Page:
After writing these statements, the founders withdrew their names from the list
Police officer Rakhimov asked “many questions about our church, members
and leaders, why I attend the church, and why I decided to be a founder”.
person refused to write a statement, Rakhimov said that “only he can
decide what I should or should not do”. He then warned that they will be
“in trouble” unless they write the statement. “I was afraid, and
wrote what he dictated to me,” the individual told Forum 18. “I don’t
even remember exactly everything that I wrote.”
told Forum 18 that Anti-Terrorism Police officer Rakhimov shouted at them at
work, in the presence of their supervisor, that “unless I withhold my
signature as a founder I will be dismissed from my job”. The person later
declined to be a founder.
compelled one person who is not a Church member to write a statement that
“the Church is a destructive sect”, and withdrawing the signature of
a fellow family member (without consulting the family member).
deceived me into writing a statement that we are a group of believers who
regularly meet for worship, by promising that he will help with the
registration of our Church,” one Church member told Forum 18. “But I
didn’t know that he was lying to me, and that his purpose was to get a written
confession from me that we violated the Religion Law.”
Police officer Rakhimov claimed to Forum 18 on 10 December that he visited
people “because we received a complaint from neighbours of the church
member in whose home they held unauthorised meetings”. He refused to
answer why he put pressure on people, claiming instead that “those
meetings disturbed neighbours”.
denied that he threatened people and forced them to write statements he
dictated, claiming that “they all wrote of their free will”.
Investigation – but of the police or their
the founders the Anti-Terrorism Police pressured into writing statements have
written to the head of Atyrau Regional Police Arman Jalmukhanbetov, to whom
Rakhimov reports, withdrawing their statements. Those founders told
Jalmukhanbetov that they wrote them under pressure, and do not agree with what
they wrote. The Justice Department has, however, ignored these protests.
was claimed to Forum 18 on 15 December as being “busy in a meeting”.
On 16 December Berik Aymurzin, Deputy Police Chief and Head of the police
Investigations Division, claimed not to have heard of the case – even though
Forum 18 had been told by Atyrau Police that Aymurzin was able to discuss it.
Police officer Rakhimov told Forum 18 that “we had a commission, including
the National Security Committee (KNB) secret police and Regional Administration
officials, and they investigated the Church’s complaint against our
Police Chief Aymurzin refused to tell Forum 18 whether the authorities will
respond to citizens’ complaints about the police, or discipline Rakhimov.
refused to say why the KNB secret police is involved, or whether the KNB or
Justice Department asked him to investigate the Church, claiming that “I
am not competent to answer you on this.”
religious communities are thought to be under surveillance by the ordinary
police and KNB secret police. Many communities are reluctant to discuss this –
including KNB attempts to recruit informers – for fear of state reprisals.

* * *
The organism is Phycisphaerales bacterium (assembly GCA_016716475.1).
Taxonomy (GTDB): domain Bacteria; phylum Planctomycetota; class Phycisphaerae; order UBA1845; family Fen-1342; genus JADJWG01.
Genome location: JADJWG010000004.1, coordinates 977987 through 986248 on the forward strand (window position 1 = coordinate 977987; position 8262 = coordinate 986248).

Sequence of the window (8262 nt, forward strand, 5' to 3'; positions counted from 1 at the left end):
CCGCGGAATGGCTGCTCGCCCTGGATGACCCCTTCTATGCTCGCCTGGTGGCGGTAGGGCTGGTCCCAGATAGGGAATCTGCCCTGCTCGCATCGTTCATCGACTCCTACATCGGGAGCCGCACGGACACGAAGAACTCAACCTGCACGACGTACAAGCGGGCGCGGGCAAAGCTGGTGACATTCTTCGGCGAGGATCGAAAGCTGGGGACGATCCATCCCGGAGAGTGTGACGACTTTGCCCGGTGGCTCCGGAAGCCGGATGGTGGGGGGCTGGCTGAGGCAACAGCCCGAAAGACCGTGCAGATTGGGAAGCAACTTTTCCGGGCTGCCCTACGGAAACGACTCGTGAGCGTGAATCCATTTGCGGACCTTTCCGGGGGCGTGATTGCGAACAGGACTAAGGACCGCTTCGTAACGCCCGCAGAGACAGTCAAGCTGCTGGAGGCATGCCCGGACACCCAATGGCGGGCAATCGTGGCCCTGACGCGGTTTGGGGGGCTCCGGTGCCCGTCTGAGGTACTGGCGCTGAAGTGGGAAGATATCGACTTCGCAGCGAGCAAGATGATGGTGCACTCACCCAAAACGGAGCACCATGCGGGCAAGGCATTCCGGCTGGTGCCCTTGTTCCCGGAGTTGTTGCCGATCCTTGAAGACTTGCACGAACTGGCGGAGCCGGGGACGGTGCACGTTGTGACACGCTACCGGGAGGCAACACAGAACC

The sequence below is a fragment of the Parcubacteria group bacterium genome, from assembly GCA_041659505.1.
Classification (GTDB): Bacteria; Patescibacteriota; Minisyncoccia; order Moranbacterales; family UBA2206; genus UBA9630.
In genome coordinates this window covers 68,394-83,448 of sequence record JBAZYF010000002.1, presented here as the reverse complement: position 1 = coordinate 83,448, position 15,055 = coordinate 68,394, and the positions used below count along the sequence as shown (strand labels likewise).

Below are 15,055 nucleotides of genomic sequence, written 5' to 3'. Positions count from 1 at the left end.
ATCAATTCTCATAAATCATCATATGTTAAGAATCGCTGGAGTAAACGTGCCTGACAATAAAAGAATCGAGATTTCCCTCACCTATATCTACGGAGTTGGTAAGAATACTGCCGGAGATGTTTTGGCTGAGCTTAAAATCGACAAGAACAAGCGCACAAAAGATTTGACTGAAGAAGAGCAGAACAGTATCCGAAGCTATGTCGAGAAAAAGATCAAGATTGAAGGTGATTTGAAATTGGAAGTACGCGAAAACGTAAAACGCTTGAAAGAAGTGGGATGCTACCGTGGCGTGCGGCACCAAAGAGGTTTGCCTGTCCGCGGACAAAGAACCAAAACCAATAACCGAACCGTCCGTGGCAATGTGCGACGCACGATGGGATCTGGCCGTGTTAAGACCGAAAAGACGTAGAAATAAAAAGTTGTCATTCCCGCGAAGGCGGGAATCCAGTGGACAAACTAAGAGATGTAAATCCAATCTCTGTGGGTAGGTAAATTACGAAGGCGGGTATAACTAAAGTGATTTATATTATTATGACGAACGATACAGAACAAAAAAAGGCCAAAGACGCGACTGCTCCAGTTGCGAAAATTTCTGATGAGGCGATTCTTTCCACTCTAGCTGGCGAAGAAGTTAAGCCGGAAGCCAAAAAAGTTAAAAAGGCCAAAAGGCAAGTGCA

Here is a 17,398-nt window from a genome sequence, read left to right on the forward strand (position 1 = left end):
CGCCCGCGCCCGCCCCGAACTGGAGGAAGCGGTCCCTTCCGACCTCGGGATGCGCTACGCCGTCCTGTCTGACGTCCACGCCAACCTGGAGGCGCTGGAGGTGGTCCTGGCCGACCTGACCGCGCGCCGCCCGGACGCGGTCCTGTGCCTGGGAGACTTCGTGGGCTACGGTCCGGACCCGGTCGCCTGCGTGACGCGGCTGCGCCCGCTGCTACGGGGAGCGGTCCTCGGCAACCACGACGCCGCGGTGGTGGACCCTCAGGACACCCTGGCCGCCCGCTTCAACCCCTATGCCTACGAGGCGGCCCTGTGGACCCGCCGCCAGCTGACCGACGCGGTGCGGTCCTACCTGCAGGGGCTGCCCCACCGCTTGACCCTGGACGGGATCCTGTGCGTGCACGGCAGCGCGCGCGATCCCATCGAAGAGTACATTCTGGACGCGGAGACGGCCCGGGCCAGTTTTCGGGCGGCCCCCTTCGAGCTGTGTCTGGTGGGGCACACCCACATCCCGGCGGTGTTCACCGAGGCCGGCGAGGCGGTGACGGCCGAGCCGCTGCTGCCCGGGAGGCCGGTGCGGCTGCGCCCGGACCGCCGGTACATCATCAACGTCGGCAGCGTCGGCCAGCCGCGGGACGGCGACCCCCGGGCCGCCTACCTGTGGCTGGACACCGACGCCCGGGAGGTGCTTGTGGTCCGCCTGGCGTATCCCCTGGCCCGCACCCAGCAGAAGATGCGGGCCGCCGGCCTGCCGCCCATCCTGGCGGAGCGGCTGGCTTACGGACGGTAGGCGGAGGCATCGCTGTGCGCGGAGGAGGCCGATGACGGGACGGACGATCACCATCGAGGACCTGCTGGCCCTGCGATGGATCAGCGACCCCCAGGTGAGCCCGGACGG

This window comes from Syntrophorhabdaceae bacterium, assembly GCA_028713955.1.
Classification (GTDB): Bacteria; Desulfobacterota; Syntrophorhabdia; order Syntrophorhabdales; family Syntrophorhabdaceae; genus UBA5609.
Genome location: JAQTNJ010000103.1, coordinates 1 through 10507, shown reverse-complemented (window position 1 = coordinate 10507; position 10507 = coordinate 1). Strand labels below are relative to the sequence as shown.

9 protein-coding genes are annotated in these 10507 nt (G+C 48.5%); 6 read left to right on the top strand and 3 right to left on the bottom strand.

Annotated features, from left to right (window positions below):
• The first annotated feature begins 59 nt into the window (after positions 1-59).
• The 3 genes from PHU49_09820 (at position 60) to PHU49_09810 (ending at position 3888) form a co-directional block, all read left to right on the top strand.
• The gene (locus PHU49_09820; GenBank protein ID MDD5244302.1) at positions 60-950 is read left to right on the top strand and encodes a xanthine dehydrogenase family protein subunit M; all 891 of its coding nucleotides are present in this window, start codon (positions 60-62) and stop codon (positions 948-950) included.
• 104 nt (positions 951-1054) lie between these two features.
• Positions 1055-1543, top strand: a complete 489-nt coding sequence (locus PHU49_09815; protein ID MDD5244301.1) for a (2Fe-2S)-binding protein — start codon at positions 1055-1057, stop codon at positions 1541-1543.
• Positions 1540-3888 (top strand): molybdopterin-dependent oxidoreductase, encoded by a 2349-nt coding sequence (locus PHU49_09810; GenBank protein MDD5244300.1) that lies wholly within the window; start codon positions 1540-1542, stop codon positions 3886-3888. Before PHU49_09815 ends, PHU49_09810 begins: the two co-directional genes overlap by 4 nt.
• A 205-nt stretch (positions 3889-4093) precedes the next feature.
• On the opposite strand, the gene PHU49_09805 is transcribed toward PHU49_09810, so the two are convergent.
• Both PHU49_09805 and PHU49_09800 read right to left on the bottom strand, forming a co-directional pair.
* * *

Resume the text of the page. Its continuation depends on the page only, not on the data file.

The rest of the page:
There have also been apparent attempts to smear or blackmail members of some
religious communities (see Forum 18’s Kazakhstan religious freedom survey
No freedom of religion or belief “unless
they have registration”
Police officer Rakhimov refused to say why a religious community cannot meet
for worship while applying for registration, claiming that “it’s not our
fault – the Justice Department rejected their application”. He then
claimed that people cannot meet together to exercise their freedom of religion
or belief “unless they have registration from the Justice
Church may be targeted for more state action, Rakhimov indicated, claiming that
people had “complained to the Prosecutor’s Office that the authorities are
not taking the case seriously, and not punishing the Church for illegal
activity”. One person Rakhimov claimed had done this denied to Forum 18
that they had done this.
what charges are being brought against the Church, Rakhimov then claimed that
“I cannot hear you” although Forum 18 could clearly hear him. He then
put the phone down, and has not answered calls made since 10 December.
Zhalgabayev stated that “we are afraid to worship or pray together because
we may be punished”. He also noted that “we also are hesitant to
apply for registration, because we fear that the authorities will put more
pressure on our members”.
Mosque community still trying to register
Din-Muhammad Mosque community – which caters mainly to ethnic Tatars in the
northern city of Petropavl – is once again trying to obtain state registration,
despite being formally liquidated and its Mosque confiscated.
Mosque was built in 1852 and forcibly closed by the state on 5 February 2014,
the state claiming it “is to be handed over to another religious
organisation”. But the Muslims of the mosque community have decided to
carry on holding namaz (prayers) together and to continue to exist. Marat
Zhamaliyev, deputy head of the regional Finance Department, told Forum 18 on
the day of the liquidation that “we’re not liquidating the mosque, we’re
liquidating the community”. He insisted that the juridical community had
been liquidated by a court and therefore did not exist. The Din-Muhammad Mosque
may be the last remaining publicly-accessible mosque independent of the